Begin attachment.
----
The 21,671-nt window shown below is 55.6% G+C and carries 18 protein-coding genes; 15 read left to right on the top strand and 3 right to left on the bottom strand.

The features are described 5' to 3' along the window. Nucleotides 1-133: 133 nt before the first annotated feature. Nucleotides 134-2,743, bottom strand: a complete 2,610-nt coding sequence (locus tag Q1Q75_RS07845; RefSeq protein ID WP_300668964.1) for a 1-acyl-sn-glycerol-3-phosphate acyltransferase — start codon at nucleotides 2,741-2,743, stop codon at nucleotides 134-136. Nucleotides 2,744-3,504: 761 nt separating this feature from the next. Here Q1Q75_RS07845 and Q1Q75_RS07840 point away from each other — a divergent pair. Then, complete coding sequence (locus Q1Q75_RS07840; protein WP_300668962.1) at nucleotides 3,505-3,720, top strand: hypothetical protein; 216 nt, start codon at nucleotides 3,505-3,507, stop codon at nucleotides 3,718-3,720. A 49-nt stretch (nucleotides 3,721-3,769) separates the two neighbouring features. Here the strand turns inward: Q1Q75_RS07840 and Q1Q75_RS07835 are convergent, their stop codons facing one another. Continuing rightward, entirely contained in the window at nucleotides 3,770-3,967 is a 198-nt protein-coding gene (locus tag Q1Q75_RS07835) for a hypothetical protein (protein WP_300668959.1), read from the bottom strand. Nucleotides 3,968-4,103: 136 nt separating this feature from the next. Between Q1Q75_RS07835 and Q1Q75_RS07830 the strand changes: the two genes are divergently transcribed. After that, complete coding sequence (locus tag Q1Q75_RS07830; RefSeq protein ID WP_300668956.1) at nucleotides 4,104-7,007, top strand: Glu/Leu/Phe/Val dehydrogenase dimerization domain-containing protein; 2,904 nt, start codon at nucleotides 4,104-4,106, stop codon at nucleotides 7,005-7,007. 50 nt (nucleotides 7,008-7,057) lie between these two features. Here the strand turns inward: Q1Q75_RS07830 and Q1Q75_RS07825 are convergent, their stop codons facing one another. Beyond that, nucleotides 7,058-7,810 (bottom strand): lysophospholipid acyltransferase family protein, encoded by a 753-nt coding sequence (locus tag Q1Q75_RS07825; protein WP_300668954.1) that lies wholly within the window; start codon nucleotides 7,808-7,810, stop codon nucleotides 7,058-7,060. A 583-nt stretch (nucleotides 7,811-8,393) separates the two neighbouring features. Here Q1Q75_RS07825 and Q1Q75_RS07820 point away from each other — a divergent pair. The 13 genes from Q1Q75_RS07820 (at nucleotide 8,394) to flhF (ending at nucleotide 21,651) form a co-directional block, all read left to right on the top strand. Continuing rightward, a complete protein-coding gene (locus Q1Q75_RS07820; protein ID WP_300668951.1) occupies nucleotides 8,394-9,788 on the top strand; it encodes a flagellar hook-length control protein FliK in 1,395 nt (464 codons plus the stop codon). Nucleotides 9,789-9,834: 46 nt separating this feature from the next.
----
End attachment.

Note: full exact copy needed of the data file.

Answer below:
The 21,671-nt window shown below is 55.6% G+C and carries 18 protein-coding genes; 15 read left to right on the top strand and 3 right to left on the bottom strand.

The features are described 5' to 3' along the window. Nucleotides 1-133: 133 nt before the first annotated feature. Nucleotides 134-2,743, bottom strand: a complete 2,610-nt coding sequence (locus tag Q1Q75_RS07845; RefSeq protein ID WP_300668964.1) for a 1-acyl-sn-glycerol-3-phosphate acyltransferase — start codon at nucleotides 2,741-2,743, stop codon at nucleotides 134-136. Nucleotides 2,744-3,504: 761 nt separating this feature from the next. Here Q1Q75_RS07845 and Q1Q75_RS07840 point away from each other — a divergent pair. Then, complete coding sequence (locus Q1Q75_RS07840; protein WP_300668962.1) at nucleotides 3,505-3,720, top strand: hypothetical protein; 216 nt, start codon at nucleotides 3,505-3,507, stop codon at nucleotides 3,718-3,720. A 49-nt stretch (nucleotides 3,721-3,769) separates the two neighbouring features. Here the strand turns inward: Q1Q75_RS07840 and Q1Q75_RS07835 are convergent, their stop codons facing one another. Continuing rightward, entirely contained in the window at nucleotides 3,770-3,967 is a 198-nt protein-coding gene (locus tag Q1Q75_RS07835) for a hypothetical protein (protein WP_300668959.1), read from the bottom strand. Nucleotides 3,968-4,103: 136 nt separating this feature from the next. Between Q1Q75_RS07835 and Q1Q75_RS07830 the strand changes: the two genes are divergently transcribed. After that, complete coding sequence (locus tag Q1Q75_RS07830; RefSeq protein ID WP_300668956.1) at nucleotides 4,104-7,007, top strand: Glu/Leu/Phe/Val dehydrogenase dimerization domain-containing protein; 2,904 nt, start codon at nucleotides 4,104-4,106, stop codon at nucleotides 7,005-7,007. 50 nt (nucleotides 7,008-7,057) lie between these two features. Here the strand turns inward: Q1Q75_RS07830 and Q1Q75_RS07825 are convergent, their stop codons facing one another. Beyond that, nucleotides 7,058-7,810 (bottom strand): lysophospholipid acyltransferase family protein, encoded by a 753-nt coding sequence (locus tag Q1Q75_RS07825; protein WP_300668954.1) that lies wholly within the window; start codon nucleotides 7,808-7,810, stop codon nucleotides 7,058-7,060. A 583-nt stretch (nucleotides 7,811-8,393) separates the two neighbouring features. Here Q1Q75_RS07825 and Q1Q75_RS07820 point away from each other — a divergent pair. The 13 genes from Q1Q75_RS07820 (at nucleotide 8,394) to flhF (ending at nucleotide 21,651) form a co-directional block, all read left to right on the top strand. Continuing rightward, a complete protein-coding gene (locus Q1Q75_RS07820; protein ID WP_300668951.1) occupies nucleotides 8,394-9,788 on the top strand; it encodes a flagellar hook-length control protein FliK in 1,395 nt (464 codons plus the stop codon). Nucleotides 9,789-9,834: 46 nt separating this feature from the next.